Sainsbury Laboratory wins World’s Best Learning Building award



The Sainsbury Laboratory has been acclaimed as the World’s Best Learning Building 2011 at the World Architecture Festival in Barcelona.

Designed by Stanton Williams architects, the 11,000 square metre plant science research centre set in the University’s Botanic Garden was selected by a panel of esteemed architects and designers, beating off competition from a shortlist of 17 entries.

From a British perspective these included Zaha Hadid’s Evelyn Grace Academy, winner of this year’s Stirling Prize, Norman Foster’s Masdar Institute in the United Arab Emirates and the City of Westminster College by Schmidt Hammer and Lessen.

Completed earlier this year and officially opened by Her Majesty The Queen in April, the Sainsbury Laboratory will eventually accommodate 120 world-leading scientists studying plant development and diversity in state-of-the art laboratory facilities.

The design reconciles complex scientific requirements with the need for a piece of architecture which responds to its landscape setting.

The jury commended the project, saying: "This project connects building and landscape in a poetic and meaningful way. It is beautifully considered in terms of its human scale, and for activities for research and learning. The choice of materials displays a profound tactile sense."

Michael Bienias, Director of Estate Management for the University, said: "This marvellous and well-deserved award is testament to Stanton Williams’ design work, but also to the crucial and excellent collaborative work of the whole project team."

The building was made possible with the award of an 82 million grant from the Gatsby Foundation. This is the largest single contribution received by the University since the launch of the 800th Anniversary Campaign.

Last month the Sainsbury Laboratory was highly commended in the Major Project category of the British Construction Industry Awards. It has been awarded a BREEAM "excellent" rating for its environmental performance.

Project Team

Client: The University of Cambridge

Funder: The Gatsby Charitable Foundation

Strategic Project Manager: Stuart A. Johnson Consulting Ltd

Project and Contract Administrator: Hannah Reed

Project Management:University of Cambridge Estate Management

Main Contractor: Kier Regional

Architect:Stanton Williams

Civil and Structural Engineer: Adams Kara Taylor

Building Services Engineer: Arup

Cost Consultant: Gardner & Theobald

Landscape Architects: Christopher Bradley-Hole Landscape and

Schoenaich Landscape Architects

BREEAM Assessor: Buro Happold Ltd

Key Dates

Construction Start date: February 2008

Completion Date: December 2010

Date of Occupation: January 2011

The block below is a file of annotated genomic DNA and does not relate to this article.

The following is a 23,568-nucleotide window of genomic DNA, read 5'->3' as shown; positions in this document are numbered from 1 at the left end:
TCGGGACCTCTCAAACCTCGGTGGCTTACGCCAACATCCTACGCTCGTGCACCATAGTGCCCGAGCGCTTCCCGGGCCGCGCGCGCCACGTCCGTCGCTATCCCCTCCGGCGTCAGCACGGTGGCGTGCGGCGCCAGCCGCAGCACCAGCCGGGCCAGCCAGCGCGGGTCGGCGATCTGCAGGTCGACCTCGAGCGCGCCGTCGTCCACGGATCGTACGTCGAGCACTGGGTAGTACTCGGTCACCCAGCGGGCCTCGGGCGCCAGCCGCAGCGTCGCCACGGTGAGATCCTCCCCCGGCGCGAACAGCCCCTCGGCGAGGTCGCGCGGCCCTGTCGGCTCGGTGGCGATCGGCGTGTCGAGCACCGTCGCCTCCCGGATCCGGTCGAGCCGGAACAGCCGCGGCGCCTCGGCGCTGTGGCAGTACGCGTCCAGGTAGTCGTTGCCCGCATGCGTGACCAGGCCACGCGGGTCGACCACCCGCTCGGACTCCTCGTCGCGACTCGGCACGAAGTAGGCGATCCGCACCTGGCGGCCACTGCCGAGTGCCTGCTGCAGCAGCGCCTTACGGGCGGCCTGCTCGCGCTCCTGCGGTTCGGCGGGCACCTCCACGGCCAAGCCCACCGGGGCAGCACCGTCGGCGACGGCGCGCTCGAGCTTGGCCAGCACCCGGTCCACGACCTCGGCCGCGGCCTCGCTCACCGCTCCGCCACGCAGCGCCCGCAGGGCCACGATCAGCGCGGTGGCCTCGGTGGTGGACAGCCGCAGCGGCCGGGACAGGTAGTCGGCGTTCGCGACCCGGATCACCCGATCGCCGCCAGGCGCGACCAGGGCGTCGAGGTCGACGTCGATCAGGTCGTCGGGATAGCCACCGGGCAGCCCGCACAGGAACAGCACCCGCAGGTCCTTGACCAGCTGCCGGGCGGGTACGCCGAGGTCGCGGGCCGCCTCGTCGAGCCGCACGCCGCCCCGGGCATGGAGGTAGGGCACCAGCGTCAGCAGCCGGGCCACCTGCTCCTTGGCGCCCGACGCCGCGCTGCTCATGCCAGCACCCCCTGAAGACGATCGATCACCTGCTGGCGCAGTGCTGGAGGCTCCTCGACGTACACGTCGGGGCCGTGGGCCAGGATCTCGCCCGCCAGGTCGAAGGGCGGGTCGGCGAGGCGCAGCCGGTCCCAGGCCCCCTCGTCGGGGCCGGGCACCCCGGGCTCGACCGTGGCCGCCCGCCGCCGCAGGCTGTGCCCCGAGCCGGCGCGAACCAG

Project Duration: June 2006 - January 2011

Planning phase: June 2006 - February 2008

Construction phase: February 2008 – January 2011

Cambridge Plant Science Research Excellence

The University’s Department of Plant Sciences is the premier University centre for research in plant and microbial sciences. It offers unrivalled research and training opportunities in the following areas: Plant Development, Cell Biology, Photosynthesis and Metabolism, and Epidemiology, Ecology and Evolution.

The Department is led by Professor Sir David Baulcombe, the University’s Regius Professor of Botany. His research is being funded by a 2 million grant from the Gatsby Foundation, which has given a further 2 million to support additional research fellowships in the department. Professor Baulcombe was was awarded The Lasker Prize for his work, America’s highest research honour.

Gatsby Charitable Foundation

The Gatsby Charitable Foundation is an endowed grant-making trust founded by David Sainsbury. The Foundation has supported UK research in plant science continuously since the mid-1980s.

Stanton Williams Architects

Stanton Williams is a London-based firm of architects. The firm has developed its portfolio from an initial focus on museums and galleries towards a wide variety of projects, all of which demonstrate the practice’s over-arching objective of putting the user’s experience of space, light and materials at the forefront of the agenda.

The practice is responsible for the Wellcome Trust Millennium Building (WTMB), home to the Millennium Seed Bank Project and an integral part of the Wakehurst Place visitor experience in West Sussex, together with the Mansion and gardens. Stanton Williams has also been appointed to restore and develop the world-famous Botanic Gardens of the University of Padua.

Cambridge University Botanic Garden

The Cambridge University Botanic Garden holds a plant collection of over 8000 plant species from all over the world to facilitate teaching and research. The Garden provides resources including plant material, horticultural expertise and facilities to research workers and lecturers.

Since its foundation in 1846, however, the Botanic Garden has also provided a beautiful place for everybody to enjoy and benefit from – a series of wonderful landscapes through which to discover the drama of plant diversity.

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